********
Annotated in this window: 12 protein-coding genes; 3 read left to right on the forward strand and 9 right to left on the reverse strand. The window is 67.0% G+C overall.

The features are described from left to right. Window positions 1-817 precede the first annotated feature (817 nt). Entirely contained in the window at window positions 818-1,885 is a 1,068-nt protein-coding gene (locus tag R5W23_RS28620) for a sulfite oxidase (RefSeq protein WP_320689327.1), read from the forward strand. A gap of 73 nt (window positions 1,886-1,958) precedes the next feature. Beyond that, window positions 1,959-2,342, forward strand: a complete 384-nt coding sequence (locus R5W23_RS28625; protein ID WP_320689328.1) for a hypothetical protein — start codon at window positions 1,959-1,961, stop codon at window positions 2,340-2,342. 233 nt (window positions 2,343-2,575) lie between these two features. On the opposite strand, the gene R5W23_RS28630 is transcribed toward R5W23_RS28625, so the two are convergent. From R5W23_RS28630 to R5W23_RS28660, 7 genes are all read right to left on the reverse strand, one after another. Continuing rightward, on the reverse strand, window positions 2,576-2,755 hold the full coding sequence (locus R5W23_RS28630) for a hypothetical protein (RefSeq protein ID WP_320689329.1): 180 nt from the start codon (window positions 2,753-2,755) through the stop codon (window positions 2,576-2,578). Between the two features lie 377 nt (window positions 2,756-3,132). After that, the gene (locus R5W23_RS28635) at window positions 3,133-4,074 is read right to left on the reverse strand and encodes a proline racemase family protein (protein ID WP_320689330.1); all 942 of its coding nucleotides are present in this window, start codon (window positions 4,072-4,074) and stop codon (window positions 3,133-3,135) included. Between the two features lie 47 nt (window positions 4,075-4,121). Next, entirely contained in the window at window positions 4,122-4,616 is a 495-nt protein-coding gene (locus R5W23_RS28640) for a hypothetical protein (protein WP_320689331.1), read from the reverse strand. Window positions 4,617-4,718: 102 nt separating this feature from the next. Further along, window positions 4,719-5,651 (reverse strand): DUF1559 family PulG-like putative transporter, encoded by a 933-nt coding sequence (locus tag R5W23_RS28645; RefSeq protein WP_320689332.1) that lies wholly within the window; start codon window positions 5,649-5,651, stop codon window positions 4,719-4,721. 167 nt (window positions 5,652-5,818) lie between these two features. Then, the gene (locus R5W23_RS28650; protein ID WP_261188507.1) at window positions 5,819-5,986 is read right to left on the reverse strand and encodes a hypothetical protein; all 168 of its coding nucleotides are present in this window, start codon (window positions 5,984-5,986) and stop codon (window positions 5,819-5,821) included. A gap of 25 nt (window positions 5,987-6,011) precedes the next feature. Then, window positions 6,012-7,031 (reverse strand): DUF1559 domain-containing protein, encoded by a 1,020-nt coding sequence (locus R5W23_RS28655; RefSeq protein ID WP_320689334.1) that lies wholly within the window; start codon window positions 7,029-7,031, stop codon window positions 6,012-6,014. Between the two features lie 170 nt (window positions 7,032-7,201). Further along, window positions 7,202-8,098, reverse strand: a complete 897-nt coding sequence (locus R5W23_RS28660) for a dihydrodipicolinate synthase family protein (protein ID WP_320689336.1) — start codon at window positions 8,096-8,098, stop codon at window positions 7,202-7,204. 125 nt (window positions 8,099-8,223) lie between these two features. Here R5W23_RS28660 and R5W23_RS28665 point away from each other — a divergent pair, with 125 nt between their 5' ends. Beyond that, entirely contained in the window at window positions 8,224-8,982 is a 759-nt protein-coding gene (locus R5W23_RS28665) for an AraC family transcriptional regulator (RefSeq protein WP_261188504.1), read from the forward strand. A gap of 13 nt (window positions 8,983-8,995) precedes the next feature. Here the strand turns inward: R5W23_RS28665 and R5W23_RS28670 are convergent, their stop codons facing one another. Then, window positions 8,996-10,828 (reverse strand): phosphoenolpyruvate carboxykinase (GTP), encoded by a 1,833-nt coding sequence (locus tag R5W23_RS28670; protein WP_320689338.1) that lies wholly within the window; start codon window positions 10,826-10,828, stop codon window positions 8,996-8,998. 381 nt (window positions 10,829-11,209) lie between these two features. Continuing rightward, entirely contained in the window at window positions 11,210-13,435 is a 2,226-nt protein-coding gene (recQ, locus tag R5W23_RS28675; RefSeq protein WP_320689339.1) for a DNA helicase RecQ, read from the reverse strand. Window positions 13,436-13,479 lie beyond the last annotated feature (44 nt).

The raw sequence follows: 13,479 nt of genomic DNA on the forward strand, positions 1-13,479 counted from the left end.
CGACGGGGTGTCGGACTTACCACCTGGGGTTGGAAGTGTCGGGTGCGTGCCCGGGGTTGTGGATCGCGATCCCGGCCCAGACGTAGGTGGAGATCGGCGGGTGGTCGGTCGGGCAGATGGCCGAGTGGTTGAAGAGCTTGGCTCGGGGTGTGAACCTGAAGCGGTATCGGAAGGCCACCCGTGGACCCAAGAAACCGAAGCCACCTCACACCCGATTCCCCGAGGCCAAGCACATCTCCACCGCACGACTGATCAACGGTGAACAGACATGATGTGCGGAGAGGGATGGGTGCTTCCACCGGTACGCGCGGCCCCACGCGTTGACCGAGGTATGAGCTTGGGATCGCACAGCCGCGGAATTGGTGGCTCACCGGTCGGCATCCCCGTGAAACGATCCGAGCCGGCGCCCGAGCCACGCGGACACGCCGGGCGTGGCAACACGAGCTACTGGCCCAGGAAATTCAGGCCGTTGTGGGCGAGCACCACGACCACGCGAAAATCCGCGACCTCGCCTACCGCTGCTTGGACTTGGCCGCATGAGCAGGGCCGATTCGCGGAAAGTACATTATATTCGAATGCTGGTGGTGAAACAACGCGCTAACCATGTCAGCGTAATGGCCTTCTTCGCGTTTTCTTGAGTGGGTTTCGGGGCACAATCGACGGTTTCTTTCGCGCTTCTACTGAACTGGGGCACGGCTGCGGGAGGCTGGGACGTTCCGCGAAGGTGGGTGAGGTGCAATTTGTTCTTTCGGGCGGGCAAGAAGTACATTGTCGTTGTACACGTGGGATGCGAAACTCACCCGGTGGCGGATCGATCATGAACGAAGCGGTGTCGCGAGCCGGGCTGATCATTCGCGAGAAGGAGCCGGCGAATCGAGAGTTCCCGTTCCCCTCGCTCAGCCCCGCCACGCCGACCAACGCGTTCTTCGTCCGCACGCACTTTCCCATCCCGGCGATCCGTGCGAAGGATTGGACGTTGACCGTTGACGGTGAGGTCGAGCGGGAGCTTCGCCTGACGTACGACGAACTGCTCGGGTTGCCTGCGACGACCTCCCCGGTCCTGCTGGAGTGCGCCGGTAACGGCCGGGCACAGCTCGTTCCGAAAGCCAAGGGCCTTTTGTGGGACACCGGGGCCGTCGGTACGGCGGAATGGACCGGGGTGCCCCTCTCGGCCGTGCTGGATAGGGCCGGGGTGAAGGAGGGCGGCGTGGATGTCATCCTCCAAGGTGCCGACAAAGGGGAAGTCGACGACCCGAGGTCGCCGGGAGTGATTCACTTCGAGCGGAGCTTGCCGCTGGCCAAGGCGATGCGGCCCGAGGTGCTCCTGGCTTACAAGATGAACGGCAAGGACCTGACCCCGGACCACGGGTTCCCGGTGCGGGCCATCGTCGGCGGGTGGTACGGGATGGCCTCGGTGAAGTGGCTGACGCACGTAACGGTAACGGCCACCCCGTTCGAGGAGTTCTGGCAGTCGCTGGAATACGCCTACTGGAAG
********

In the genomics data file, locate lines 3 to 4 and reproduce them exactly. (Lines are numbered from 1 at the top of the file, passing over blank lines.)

The raw sequence follows: 13,479 nt of genomic DNA on the forward strand, positions 1-13,479 counted from the left end.
CGACGGGGTGTCGGACTTACCACCTGGGGTTGGAAGTGTCGGGTGCGTGCCCGGGGTTGTGGATCGCGATCCCGGCCCAGACGTAGGTGGAGATCGGCGGGTGGTCGGTCGGGCAGATGGCCGAGTGGTTGAAGAGCTTGGCTCGGGGTGTGAACCTGAAGCGGTATCGGAAGGCCACCCGTGGACCCAAGAAACCGAAGCCACCTCACACCCGATTCCCCGAGGCCAAGCACATCTCCACCGCACGACTGATCAACGGTGAACAGACATGATGTGCGGAGAGGGATGGGTGCTTCCACCGGTACGCGCGGCCCCACGCGTTGACCGAGGTATGAGCTTGGGATCGCACAGCCGCGGAATTGGTGGCTCACCGGTCGGCATCCCCGTGAAACGATCCGAGCCGGCGCCCGAGCCACGCGGACACGCCGGGCGTGGCAACACGAGCTACTGGCCCAGGAAATTCAGGCCGTTGTGGGCGAGCACCACGACCACGCGAAAATCCGCGACCTCGCCTACCGCTGCTTGGACTTGGCCGCATGAGCAGGGCCGATTCGCGGAAAGTACATTATATTCGAATGCTGGTGGTGAAACAACGCGCTAACCATGTCAGCGTAATGGCCTTCTTCGCGTTTTCTTGAGTGGGTTTCGGGGCACAATCGACGGTTTCTTTCGCGCTTCTACTGAACTGGGGCACGGCTGCGGGAGGCTGGGACGTTCCGCGAAGGTGGGTGAGGTGCAATTTGTTCTTTCGGGCGGGCAAGAAGTACATTGTCGTTGTACACGTGGGATGCGAAACTCACCCGGTGGCGGATCGATCATGAACGAAGCGGTGTCGCGAGCCGGGCTGATCATTCGCGAGAAGGAGCCGGCGAATCGAGAGTTCCCGTTCCCCTCGCTCAGCCCCGCCACGCCGACCAACGCGTTCTTCGTCCGCACGCACTTTCCCATCCCGGCGATCCGTGCGAAGGATTGGACGTTGACCGTTGACGGTGAGGTCGAGCGGGAGCTTCGCCTGACGTACGACGAACTGCTCGGGTTGCCTGCGACGACCTCCCCGGTCCTGCTGGAGTGCGCCGGTAACGGCCGGGCACAGCTCGTTCCGAAAGCCAAGGGCCTTTTGTGGGACACCGGGGCCGTCGGTACGGCGGAATGGACCGGGGTGCCCCTCTCGGCCGTGCTGGATAGGGCCGGGGTGAAGGAGGGCGGCGTGGATGTCATCCTCCAAGGTGCCGACAAAGGGGAAGTCGACGACCCGAGGTCGCCGGGAGTGATTCACTTCGAGCGGAGCTTGCCGCTGGCCAAGGCGATGCGGCCCGAGGTGCTCCTGGCTTACAAGATGAACGGCAAGGACCTGACCCCGGACCACGGGTTCCCGGTGCGGGCCATCGTCGGCGGGTGGTACGGGATGGCCTCGGTGAAGTGGCTGACGCACGTAACGGTAACGGCCACCCCGTTCGAGGAGTTCTGGCAGTCGCTGGAATACGCCTACTGGAAG